“Home automation is similar to other technologies that have evolved over time,” he says. “Initial costs can be high, but as more consumers adopt the technology, it will increase product volumes as well as entice more competitors to enter the space, which may cause prices to fall. We are already seeing home automation kits for sale by some of the big box stores that cater to the DIY segment. It’s likely home automation will continue to evolve, and the adoption rate will be highly dependent on manufacturers striking the right balance between cost, features and benefits.”

Chris Dimou, president and CEO of Roto Frank’s operations in North America, sees the products eventually becoming commonplace in homes.

“I believe over a time span of about five years these devices will trickle down to the average consumer, because of the urbanization as well as higher security requirements,” he says. “That said, though, the emphasis remains the commercial and institutional sector.”

Dimou also says North America has a long way to go to catch up with Europe in home automation.

“Northern Europeans spend three to four times as much on high-security locks in their homes as North Americans,” he says. “Automatic doors are much more common in Europe than in the USA.”

Hoppe’s Electronic Multipoint Lock and Control Module can be controlled by a wide variety of input devices.

The Future is Now

Home automation hardware was everywhere at the recent Consumer Electronics Show in Las Vegas.

For example, Schlage unveiled its Schlage Sense system. Designed to work with Apple’s HomeKit technology, it can manage up to 30 entry codes via an app for iPhone, iPad or iPod touch. Codes can be easily created or deleted, and users can check lock status and view activity without accessing an existing home automation system or paying a subscription fee for a security service.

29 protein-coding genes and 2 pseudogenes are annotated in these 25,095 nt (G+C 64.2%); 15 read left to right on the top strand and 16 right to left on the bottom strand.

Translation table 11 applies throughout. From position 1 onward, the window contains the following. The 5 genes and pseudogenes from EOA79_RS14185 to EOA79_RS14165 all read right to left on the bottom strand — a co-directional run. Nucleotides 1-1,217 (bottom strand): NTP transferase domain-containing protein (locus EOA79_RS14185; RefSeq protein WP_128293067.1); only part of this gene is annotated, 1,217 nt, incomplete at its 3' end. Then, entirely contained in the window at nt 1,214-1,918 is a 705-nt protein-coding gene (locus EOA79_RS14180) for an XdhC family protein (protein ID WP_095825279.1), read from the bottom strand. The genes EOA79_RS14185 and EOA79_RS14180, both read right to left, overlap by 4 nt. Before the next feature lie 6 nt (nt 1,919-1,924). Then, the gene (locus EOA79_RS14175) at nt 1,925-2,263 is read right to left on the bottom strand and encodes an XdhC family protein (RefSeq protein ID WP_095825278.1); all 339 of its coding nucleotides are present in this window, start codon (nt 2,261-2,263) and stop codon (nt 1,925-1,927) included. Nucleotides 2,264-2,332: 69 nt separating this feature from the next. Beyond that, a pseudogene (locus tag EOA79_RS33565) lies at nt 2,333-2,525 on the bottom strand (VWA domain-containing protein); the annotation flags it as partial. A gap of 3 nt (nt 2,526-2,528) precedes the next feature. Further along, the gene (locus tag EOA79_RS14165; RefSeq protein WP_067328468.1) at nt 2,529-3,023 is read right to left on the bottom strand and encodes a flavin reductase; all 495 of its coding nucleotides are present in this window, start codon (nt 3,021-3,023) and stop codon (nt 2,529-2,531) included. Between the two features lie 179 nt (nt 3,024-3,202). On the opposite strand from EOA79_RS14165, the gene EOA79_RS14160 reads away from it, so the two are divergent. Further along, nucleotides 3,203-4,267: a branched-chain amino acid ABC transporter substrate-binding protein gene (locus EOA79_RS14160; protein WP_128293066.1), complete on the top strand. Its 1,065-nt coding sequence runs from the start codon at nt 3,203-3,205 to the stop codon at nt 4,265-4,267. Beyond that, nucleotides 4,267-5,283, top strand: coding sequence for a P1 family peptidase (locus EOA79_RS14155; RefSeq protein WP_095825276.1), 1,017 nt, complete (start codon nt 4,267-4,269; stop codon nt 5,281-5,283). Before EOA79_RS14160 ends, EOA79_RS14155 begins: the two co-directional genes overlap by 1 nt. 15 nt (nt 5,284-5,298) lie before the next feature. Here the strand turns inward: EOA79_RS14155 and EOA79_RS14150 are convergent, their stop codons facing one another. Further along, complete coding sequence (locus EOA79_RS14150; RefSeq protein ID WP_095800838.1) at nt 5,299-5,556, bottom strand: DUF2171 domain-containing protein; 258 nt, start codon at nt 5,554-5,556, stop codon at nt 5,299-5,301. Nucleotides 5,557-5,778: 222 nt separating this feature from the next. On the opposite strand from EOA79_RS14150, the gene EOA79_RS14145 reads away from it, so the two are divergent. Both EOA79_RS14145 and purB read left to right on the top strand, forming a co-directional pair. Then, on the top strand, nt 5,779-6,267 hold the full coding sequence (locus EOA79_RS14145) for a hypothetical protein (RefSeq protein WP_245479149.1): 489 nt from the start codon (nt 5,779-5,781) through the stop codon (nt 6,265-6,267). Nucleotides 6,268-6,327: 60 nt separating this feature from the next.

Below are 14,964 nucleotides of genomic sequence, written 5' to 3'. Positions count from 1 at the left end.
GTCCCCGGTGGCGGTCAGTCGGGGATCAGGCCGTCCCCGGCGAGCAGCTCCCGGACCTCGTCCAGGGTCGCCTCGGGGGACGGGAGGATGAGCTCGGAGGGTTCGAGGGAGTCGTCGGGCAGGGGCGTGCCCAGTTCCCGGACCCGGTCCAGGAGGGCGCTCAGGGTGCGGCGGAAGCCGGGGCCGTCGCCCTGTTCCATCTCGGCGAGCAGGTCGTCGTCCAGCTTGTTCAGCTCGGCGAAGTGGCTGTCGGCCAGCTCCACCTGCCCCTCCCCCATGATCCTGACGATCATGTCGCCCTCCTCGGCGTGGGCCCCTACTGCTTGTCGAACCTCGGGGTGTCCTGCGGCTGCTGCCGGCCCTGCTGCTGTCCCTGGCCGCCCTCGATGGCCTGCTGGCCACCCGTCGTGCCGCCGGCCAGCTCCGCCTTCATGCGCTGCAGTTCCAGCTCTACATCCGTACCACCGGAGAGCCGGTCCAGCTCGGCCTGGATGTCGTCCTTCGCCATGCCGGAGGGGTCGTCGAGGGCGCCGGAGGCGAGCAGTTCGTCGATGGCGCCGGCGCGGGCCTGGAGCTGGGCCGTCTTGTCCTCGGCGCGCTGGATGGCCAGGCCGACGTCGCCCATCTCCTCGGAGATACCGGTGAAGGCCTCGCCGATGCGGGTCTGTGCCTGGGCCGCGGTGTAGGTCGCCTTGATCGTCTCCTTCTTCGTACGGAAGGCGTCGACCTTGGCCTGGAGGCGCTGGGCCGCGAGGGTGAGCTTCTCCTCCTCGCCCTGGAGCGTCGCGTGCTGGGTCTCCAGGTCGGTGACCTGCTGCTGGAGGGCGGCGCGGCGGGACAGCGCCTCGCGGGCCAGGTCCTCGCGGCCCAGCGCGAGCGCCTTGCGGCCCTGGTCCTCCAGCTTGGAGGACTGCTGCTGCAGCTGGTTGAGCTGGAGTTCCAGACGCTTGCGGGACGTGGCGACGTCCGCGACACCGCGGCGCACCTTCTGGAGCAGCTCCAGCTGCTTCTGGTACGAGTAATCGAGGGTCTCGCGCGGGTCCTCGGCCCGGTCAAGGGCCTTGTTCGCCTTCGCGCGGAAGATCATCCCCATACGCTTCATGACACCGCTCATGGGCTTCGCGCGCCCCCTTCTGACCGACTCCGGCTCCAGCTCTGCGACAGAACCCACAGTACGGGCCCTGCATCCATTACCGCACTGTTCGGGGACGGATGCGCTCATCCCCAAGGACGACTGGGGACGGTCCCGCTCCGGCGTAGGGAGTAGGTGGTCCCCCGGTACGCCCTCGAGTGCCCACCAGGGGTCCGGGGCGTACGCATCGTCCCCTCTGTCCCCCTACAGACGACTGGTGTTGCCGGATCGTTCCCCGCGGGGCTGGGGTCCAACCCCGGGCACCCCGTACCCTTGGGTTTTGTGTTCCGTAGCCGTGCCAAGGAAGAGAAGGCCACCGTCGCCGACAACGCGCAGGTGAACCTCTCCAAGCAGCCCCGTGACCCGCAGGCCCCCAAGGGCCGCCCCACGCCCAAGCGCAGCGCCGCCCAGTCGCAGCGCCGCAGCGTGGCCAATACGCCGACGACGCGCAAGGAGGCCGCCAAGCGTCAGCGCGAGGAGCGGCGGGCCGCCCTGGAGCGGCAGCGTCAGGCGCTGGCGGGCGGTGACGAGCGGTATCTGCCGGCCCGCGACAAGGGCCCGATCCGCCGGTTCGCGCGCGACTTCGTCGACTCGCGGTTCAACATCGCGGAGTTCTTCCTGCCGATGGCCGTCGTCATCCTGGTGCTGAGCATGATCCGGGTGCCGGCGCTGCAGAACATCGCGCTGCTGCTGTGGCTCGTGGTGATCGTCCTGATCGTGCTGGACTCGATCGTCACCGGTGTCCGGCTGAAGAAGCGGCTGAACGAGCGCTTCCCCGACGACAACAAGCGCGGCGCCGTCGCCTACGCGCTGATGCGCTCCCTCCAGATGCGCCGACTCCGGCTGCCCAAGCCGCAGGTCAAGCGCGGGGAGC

Pella also raised the curtain on its entry into home automation under its Insynctive brand at January’s Consumer Electronics Show—literally, in the case of window coverings. The door and window manufacturer showed off motorized shades that can be remotely controlled via a wireless switch or keyfob, a proprietary radio frequency or through established home automation apps such as Wink, Nexia, Home Intelligence, Crestron and Savant.

Pella is also adding automation to its doors, windows, deadbolts and garage doors that will help homeowners monitor security and energy consumption.

The new Pella products eliminate a major aesthetic problem for home automation devices—those big, bulgy boxes housing the electronic sensors that make the systems work. Now, they’re built right into the hardware, and Pella will also offer add-on sensors that can fit on any door or window.

“We know home automation is still an intimidating concept for most homeowners,” says Larry Ehlinger, general manager of Pella’s Insynctive business unit. “Incorporating Insynctive products as they are purchasing their windows or doors gives us the opportunity to help them through the entire process and simplify home automation.”

As Products Shrink, So Do Prices

We all know that advanced electronic products such as computers and cellphones aren’t nearly as big—or expensive—as their early predecessors.

The same thing is happening with home automation devices.

A case in point: Guardoor, a motion detector from San Francisco start-up Kiktec that bills itself as “The World’s Cheapest Home Security System.”

Here’s how it works: Small triangular motion detectors (about 1 ½ by 5 ½ inches) are attached to any door or window in a residence. When activated by movement, the sensors send an alert to an app on your smartphone or tablet, where you’ll have to option to call the police, send a message to friends, family or neighbors, or cancel the alert.

Guardoor is currently seeking funding on IndieGogo. A pledge of $59 will get you a “super early bird” unit that could be in your home by April.

Guardoor hopes to sell a basic home security kit for $79. That’s significantly less expensive than traditional home security systems, which can cost up to $1,200 for installation and come with monthly subscription fees, according to a September 2013 article from U.S. News.

Trey Barrineau
is the editor of DWM magazine.